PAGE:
Originally Posted by frank99
Thanks for the info. I thought reading a audio cd is the same as reading a data cd. Looks like I was wrong.
audio is saved in what's called 'redbook' (it had a red cover, and was from ISO) audio format and its meant to be streamed from an 'old style' transport directly to your dac. there was no error correction beyond very mediocre stuff and not the level of crc's or checksums that 'data disks' tend to have.
now, in DVD they learned their lesson
data-dvd and video-dvd both use a 'file structure' and so aren't strictly streaming disk formats. they are a lot more reliable than cd format is.
some people will save their ripped .wav files in a 'data cd' (iso9660 format) so that they can KNOW if their data is all there or if they had bit errors from the media. but regular audio players don't recognize ISO formated non-redbook audio cd's.
|Btw, why are we still using this error prone audio format? It is kind of anti-HiFi... or maybe not, since that's why they can sell those expensive cd players.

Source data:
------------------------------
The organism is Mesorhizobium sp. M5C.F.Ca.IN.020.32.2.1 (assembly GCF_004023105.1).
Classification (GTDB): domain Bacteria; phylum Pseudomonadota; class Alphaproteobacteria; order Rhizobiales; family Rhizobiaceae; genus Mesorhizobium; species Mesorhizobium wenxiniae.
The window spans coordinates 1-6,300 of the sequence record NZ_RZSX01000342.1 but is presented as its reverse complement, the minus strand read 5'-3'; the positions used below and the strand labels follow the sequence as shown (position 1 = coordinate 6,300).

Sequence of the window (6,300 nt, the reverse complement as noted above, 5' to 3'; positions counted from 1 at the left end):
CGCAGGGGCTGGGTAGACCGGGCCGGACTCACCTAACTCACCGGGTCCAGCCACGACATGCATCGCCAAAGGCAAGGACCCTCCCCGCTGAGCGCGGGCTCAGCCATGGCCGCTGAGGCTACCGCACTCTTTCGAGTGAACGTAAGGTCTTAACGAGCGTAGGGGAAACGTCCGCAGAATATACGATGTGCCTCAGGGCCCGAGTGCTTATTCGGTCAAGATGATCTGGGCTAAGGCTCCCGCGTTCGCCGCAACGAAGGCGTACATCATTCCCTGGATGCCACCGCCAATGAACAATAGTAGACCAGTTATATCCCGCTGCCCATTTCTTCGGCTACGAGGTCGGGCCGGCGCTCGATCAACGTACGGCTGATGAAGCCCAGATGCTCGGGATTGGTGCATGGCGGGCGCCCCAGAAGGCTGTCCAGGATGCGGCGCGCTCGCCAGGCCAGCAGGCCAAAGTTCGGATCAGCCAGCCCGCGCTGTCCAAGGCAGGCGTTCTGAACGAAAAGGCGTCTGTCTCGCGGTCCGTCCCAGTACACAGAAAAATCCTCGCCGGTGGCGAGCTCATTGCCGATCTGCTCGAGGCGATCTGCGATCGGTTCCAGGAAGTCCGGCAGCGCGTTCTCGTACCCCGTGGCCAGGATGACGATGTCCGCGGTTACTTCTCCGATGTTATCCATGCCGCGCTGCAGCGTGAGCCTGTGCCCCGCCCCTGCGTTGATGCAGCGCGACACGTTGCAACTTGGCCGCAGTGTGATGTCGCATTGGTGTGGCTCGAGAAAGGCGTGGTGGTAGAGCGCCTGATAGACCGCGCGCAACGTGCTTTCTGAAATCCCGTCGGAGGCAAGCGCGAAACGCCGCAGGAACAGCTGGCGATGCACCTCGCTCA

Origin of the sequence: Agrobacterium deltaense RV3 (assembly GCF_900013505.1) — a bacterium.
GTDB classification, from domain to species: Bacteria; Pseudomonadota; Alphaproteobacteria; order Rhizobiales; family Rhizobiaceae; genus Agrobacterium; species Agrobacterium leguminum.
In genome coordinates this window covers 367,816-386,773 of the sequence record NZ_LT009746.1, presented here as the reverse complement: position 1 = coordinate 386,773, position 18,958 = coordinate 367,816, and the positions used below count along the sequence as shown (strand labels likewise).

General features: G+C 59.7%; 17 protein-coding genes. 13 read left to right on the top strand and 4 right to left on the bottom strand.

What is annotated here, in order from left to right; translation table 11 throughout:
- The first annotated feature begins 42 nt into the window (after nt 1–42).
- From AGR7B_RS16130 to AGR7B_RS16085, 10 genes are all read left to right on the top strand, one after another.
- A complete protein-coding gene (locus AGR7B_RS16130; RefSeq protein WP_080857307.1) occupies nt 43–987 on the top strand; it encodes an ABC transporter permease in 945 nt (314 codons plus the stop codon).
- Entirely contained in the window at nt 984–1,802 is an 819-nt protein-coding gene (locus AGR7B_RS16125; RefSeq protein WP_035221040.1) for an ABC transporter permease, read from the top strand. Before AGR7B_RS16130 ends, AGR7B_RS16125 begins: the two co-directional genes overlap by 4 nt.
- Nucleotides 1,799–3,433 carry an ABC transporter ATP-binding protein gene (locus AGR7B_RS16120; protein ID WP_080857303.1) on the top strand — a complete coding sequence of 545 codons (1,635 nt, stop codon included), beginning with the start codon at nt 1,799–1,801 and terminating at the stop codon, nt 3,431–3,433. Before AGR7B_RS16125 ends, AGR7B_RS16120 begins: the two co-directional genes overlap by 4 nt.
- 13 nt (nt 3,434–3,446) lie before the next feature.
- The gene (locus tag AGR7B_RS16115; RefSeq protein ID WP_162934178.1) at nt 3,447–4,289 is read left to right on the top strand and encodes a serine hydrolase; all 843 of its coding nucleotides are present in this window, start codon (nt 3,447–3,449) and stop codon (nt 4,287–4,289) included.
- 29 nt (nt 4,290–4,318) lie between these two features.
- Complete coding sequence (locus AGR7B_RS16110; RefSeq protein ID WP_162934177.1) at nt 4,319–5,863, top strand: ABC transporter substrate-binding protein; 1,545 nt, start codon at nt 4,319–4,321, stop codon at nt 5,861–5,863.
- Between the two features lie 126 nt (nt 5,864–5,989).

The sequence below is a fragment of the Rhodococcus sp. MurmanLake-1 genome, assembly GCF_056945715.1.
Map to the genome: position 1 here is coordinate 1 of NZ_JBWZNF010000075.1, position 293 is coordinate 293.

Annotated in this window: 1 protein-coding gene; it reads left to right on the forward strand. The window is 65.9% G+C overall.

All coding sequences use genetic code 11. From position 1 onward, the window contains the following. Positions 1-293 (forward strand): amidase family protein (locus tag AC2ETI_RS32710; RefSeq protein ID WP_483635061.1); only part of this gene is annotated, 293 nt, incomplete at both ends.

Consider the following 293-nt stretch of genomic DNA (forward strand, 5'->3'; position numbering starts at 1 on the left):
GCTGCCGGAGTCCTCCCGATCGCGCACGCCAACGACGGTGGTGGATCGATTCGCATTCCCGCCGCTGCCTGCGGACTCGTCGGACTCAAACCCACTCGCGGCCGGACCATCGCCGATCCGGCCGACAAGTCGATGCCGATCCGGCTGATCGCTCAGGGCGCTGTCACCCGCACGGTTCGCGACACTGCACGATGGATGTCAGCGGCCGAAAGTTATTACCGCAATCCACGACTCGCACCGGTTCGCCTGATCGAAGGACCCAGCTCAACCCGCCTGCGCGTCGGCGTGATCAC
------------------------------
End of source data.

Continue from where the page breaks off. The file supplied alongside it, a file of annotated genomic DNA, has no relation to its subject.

cd is a has-been. 'they' learned their lesson with dvd and it does have another reliability layer that cd-da did not have.
hey, even in the mp3 format they added a checksum so that you can know if your file is corrupt or not. most ignore that feature but its still there.
you used to have to pay $400 for a plextor scsi cdrom to be able to get quality cd-da rips. but now even a $20 dvdrom drive can do just about as well. this pretty much killed all commonplace use of cd 'transports' (for most of us; I do realize there are those that prefer old methods for various reasons...)